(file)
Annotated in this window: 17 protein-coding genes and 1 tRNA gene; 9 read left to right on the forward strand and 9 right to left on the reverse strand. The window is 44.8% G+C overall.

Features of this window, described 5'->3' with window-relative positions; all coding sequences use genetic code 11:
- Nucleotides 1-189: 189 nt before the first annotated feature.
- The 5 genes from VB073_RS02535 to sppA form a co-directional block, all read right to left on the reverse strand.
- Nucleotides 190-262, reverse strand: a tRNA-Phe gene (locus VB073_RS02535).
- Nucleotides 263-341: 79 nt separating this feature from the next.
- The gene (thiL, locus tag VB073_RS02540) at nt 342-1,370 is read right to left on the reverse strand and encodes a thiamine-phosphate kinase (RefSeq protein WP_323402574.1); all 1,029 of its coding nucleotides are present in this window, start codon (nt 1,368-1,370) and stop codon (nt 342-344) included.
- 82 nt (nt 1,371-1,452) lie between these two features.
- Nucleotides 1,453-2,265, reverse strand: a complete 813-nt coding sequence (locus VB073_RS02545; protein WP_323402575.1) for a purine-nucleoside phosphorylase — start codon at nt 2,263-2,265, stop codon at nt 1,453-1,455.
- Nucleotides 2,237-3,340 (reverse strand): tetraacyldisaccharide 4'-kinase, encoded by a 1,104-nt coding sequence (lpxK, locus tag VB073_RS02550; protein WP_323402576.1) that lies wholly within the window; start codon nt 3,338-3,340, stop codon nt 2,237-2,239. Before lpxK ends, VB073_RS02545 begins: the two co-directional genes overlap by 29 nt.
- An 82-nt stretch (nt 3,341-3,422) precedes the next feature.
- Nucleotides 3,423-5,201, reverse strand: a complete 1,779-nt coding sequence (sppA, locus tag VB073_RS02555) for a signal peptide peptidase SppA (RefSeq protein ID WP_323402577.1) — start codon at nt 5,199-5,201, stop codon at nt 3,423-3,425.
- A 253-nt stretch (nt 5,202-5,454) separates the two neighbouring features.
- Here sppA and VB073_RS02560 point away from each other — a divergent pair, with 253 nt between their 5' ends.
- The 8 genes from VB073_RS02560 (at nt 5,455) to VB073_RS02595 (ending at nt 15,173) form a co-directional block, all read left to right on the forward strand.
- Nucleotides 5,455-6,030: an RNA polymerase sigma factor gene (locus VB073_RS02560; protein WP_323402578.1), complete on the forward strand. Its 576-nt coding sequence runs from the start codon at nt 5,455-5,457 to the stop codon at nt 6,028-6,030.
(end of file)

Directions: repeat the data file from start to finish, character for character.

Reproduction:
Annotated in this window: 17 protein-coding genes and 1 tRNA gene; 9 read left to right on the forward strand and 9 right to left on the reverse strand. The window is 44.8% G+C overall.

Features of this window, described 5'->3' with window-relative positions; all coding sequences use genetic code 11:
- Nucleotides 1-189: 189 nt before the first annotated feature.
- The 5 genes from VB073_RS02535 to sppA form a co-directional block, all read right to left on the reverse strand.
- Nucleotides 190-262, reverse strand: a tRNA-Phe gene (locus VB073_RS02535).
- Nucleotides 263-341: 79 nt separating this feature from the next.
- The gene (thiL, locus tag VB073_RS02540) at nt 342-1,370 is read right to left on the reverse strand and encodes a thiamine-phosphate kinase (RefSeq protein WP_323402574.1); all 1,029 of its coding nucleotides are present in this window, start codon (nt 1,368-1,370) and stop codon (nt 342-344) included.
- 82 nt (nt 1,371-1,452) lie between these two features.
- Nucleotides 1,453-2,265, reverse strand: a complete 813-nt coding sequence (locus VB073_RS02545; protein WP_323402575.1) for a purine-nucleoside phosphorylase — start codon at nt 2,263-2,265, stop codon at nt 1,453-1,455.
- Nucleotides 2,237-3,340 (reverse strand): tetraacyldisaccharide 4'-kinase, encoded by a 1,104-nt coding sequence (lpxK, locus tag VB073_RS02550; protein WP_323402576.1) that lies wholly within the window; start codon nt 3,338-3,340, stop codon nt 2,237-2,239. Before lpxK ends, VB073_RS02545 begins: the two co-directional genes overlap by 29 nt.
- An 82-nt stretch (nt 3,341-3,422) precedes the next feature.
- Nucleotides 3,423-5,201, reverse strand: a complete 1,779-nt coding sequence (sppA, locus tag VB073_RS02555) for a signal peptide peptidase SppA (RefSeq protein ID WP_323402577.1) — start codon at nt 5,199-5,201, stop codon at nt 3,423-3,425.
- A 253-nt stretch (nt 5,202-5,454) separates the two neighbouring features.
- Here sppA and VB073_RS02560 point away from each other — a divergent pair, with 253 nt between their 5' ends.
- The 8 genes from VB073_RS02560 (at nt 5,455) to VB073_RS02595 (ending at nt 15,173) form a co-directional block, all read left to right on the forward strand.
- Nucleotides 5,455-6,030: an RNA polymerase sigma factor gene (locus VB073_RS02560; protein WP_323402578.1), complete on the forward strand. Its 576-nt coding sequence runs from the start codon at nt 5,455-5,457 to the stop codon at nt 6,028-6,030.